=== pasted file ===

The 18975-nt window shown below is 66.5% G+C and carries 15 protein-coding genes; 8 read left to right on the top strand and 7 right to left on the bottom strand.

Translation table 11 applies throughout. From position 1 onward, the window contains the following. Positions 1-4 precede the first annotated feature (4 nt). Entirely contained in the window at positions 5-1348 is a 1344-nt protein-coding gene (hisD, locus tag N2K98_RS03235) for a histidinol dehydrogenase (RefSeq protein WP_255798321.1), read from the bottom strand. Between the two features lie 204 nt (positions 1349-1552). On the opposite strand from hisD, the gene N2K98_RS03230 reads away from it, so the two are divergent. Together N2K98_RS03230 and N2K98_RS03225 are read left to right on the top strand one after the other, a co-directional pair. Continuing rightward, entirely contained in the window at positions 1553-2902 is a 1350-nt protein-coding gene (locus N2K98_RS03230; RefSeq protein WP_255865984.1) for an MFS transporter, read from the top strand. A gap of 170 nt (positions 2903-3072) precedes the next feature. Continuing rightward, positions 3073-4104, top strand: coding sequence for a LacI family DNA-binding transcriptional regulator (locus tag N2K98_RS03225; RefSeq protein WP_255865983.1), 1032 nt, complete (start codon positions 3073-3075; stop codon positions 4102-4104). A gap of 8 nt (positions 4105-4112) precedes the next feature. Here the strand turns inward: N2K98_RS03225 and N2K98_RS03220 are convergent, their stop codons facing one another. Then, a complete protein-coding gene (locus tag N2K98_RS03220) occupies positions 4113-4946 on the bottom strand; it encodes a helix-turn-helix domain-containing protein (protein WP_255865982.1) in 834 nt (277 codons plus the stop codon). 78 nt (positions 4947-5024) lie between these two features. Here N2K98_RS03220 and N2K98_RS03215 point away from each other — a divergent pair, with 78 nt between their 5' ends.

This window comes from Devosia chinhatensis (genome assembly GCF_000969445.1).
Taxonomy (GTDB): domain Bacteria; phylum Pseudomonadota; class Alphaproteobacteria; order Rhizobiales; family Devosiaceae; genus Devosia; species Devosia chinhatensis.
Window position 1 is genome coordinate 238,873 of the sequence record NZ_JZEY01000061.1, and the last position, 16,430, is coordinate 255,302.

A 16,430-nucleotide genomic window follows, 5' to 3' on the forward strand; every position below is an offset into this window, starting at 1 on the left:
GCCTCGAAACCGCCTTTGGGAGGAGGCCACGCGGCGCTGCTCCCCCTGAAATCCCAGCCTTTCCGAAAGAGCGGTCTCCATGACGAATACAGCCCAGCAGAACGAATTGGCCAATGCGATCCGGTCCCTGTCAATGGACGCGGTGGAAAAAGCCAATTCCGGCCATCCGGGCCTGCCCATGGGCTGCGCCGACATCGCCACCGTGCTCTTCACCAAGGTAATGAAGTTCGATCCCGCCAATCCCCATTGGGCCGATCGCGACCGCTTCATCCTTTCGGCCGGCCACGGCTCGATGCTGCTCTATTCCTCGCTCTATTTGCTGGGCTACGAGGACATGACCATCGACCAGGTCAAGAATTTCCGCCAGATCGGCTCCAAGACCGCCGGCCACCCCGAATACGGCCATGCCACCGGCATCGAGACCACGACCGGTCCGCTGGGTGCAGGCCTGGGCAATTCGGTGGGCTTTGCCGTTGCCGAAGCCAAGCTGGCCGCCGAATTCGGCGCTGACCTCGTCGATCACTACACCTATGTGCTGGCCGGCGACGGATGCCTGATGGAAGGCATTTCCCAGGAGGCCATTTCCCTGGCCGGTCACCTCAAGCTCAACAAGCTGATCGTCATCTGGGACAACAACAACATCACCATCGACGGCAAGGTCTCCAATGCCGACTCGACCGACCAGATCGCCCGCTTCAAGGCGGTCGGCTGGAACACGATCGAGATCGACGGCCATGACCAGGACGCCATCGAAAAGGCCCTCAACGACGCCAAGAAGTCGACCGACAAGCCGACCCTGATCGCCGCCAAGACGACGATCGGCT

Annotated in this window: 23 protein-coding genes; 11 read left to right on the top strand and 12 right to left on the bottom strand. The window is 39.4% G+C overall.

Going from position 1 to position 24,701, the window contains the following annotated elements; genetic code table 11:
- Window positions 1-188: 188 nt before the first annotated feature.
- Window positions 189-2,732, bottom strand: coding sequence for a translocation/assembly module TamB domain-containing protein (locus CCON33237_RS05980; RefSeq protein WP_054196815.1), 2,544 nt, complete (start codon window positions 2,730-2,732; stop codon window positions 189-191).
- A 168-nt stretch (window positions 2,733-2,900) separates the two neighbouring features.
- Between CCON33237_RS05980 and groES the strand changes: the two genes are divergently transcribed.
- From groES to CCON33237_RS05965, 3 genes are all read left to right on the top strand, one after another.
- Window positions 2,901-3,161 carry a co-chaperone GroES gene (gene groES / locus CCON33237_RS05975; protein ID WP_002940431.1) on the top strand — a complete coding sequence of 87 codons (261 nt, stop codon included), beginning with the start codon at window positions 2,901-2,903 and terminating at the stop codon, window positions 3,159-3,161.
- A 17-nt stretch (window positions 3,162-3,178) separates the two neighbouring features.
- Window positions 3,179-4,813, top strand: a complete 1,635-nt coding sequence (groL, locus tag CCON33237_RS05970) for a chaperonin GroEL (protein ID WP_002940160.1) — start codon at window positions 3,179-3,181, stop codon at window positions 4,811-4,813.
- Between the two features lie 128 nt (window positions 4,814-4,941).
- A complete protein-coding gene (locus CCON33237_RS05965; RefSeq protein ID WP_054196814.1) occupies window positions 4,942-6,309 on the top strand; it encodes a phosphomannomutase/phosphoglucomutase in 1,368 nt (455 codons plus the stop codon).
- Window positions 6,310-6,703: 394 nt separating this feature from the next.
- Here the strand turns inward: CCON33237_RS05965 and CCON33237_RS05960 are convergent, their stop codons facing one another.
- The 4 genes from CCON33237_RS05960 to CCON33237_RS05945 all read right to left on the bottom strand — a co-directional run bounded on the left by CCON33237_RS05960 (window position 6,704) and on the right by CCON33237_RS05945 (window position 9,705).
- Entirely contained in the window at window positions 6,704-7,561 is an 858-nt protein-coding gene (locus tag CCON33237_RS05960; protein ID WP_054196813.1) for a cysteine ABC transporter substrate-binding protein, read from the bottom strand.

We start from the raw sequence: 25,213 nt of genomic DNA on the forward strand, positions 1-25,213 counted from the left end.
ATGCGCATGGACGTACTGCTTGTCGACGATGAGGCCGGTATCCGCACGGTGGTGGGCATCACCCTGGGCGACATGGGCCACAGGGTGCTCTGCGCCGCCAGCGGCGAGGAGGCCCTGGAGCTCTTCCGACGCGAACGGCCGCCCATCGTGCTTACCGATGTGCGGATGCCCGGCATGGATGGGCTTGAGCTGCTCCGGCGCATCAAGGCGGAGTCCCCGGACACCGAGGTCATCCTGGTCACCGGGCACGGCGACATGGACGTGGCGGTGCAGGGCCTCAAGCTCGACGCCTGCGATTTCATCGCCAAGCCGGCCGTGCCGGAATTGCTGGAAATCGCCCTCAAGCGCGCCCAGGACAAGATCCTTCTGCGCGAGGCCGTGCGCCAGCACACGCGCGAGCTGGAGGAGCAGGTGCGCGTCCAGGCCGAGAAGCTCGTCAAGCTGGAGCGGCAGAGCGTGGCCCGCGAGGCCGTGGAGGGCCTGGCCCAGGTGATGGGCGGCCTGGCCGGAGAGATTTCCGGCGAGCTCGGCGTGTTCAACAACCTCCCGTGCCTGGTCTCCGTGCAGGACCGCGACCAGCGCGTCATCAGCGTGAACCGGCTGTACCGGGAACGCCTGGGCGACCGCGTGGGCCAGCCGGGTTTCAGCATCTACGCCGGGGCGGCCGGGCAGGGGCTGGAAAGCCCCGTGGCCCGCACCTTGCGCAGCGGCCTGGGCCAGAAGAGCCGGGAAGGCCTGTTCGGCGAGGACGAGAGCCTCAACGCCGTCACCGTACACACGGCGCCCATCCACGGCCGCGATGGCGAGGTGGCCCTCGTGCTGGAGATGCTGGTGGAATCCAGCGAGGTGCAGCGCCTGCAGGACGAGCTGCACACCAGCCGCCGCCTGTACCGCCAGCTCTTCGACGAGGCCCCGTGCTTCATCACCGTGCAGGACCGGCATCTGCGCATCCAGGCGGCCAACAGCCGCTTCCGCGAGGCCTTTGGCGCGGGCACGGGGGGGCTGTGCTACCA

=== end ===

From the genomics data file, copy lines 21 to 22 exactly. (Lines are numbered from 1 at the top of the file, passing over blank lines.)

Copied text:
- Here the strand turns inward: CCON33237_RS05965 and CCON33237_RS05960 are convergent, their stop codons facing one another.
- The 4 genes from CCON33237_RS05960 to CCON33237_RS05945 all read right to left on the bottom strand — a co-directional run bounded on the left by CCON33237_RS05960 (window position 6,704) and on the right by CCON33237_RS05945 (window position 9,705).